Paruppu Rasam – A South Indian lunch food item

Paruppu RasamToday I share with you authentic Tanjore Brahmin style Rasam.  Rasam is traditionally has serious lovers and vehement haters. For people like me, it is always a comfort food, but there are others who relate it to sick people’s food. There are others who consider Rasam to be desi version of soup, not a thing to eat with rice.

But in our house, Rasam is welcome food. I make Rasam in traditional Eeya vessel. There is lot of controversy about using Eeya pattram for making rasam. I will write a separate post on the material used for cooking. Nevertheless, the taste and aroma rendered by the vessel needs to be experienced and cannot be expressed. The smell is so addictive that once my mother melted her vessel (Eeyam has very low melting point and if you are not careful, the vessel will end up as a shiny blob of eeyam. One consoling point is that Eeyam is fully recycled like gold. You can exchange you “blob” for a vessel like how we exchange gold jewelry). She came all the way to my house to take an additional spare I had.

There are many variety of rasam and the below is paruppu rasam. Rasam in our house is only paruppu rasam by default. Any other type of rasam made has to be qualified appropriately. In TamBram cooking, normally we do not add Garlic in rasam (I could hear some of you saying, how will rasam be without garlic). Here is the authentic version of rasam as made in Tanjore Cuisine.


Paruppu Rasam

Recipe Cuisine: Indian | Recipe Category: Lunch

Prep time: 15 Mins | Cooking time: 15 Mins | Serves: 4



Tamarind – Goose berry sized (tighly packed)

Tomato – 2 Nos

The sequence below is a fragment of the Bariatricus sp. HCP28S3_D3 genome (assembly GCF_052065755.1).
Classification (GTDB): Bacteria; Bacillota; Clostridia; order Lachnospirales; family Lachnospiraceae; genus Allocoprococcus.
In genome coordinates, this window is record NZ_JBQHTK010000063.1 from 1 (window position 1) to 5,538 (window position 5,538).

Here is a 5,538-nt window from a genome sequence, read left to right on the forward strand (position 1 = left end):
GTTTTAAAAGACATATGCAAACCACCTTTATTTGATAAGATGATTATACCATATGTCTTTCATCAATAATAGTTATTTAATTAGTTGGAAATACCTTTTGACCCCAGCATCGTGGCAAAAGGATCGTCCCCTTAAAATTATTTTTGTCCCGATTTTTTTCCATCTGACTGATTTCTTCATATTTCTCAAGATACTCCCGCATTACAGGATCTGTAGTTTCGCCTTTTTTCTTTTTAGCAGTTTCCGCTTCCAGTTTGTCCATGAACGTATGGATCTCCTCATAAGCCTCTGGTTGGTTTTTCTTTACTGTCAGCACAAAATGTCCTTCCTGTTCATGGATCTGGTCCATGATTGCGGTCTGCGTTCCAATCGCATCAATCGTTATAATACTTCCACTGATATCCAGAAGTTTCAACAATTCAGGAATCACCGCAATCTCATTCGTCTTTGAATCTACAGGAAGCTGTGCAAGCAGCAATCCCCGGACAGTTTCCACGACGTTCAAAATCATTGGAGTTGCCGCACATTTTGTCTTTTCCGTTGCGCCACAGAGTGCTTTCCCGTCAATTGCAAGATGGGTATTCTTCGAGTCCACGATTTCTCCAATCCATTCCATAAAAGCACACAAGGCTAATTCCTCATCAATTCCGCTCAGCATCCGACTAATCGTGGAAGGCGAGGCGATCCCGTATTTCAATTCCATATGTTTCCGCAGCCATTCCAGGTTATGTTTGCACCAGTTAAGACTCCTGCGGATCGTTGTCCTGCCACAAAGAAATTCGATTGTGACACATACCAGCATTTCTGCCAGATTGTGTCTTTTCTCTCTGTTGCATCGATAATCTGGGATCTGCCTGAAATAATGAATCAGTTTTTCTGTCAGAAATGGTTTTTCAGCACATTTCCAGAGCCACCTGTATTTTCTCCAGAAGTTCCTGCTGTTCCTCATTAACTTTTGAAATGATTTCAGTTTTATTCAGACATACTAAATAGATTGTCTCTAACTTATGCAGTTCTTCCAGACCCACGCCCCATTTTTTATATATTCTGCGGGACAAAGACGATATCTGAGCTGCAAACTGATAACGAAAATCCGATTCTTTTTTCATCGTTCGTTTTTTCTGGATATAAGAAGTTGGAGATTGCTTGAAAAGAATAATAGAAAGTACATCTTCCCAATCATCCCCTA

Rasam powder – 1 Tsp

Salt – 1 Tsp

Asafoetida – One generous pinch (Cake variety)

Cooked toor dal – ½ cup


To temper:

Ghee  – 1 Tsp

Mustard – 2 Pinch

Red Chilli – 1 nos

Jeera – 1 and ½ Tsp

Coriander leaves – 1 tablespoon

Curry leaves – 1 spring



  1. Soak tamarind in warm water and extract juice by adding ½ cup of water. Extract juice till no juice is left by adding water little by little.
  2. Chop tomatoes finely or grind it as I do.
  3. Place the juice in a vessel, add tomatoes, rasam powder, salt and Asefoetida. Keep in a low flame and boil for 10 min.
  4. Mash toor dal, dilute by adding 1 cup of water. Toor dal should become watery.
  5. Add the dal water to the vessel and simmer. Once the forth is formed, switch off the burner.
  6. In a kadai, add the ghee and heat. When the ghee is hot, add mustard. Switch off the burner once mustard splutters. In the heat itself, add jeera and chilli followed by curry leaves.
  7. Temper the rasam and finally add chopped coriander leaves.0

Tips and notes:

  1. I always grind tomato and add. I do not like children keeping the skin aside.
  2. Rasam should always be cooked in low flame. Keeping flame high destroys the flavor. If you are in a hurry, add hot water to save time. Never keep flame high.
  3. Rasam’s smell comes from the coriander and Asefoetida. I use the cake variety for rasam and sambar. If you are using powder, then add it at the end.
  4. Tamarind juice should be extracted fully and never boiling water to be added to tamarind.

 Related: How to increase shelf life of fresh vegetables

Leave a Reply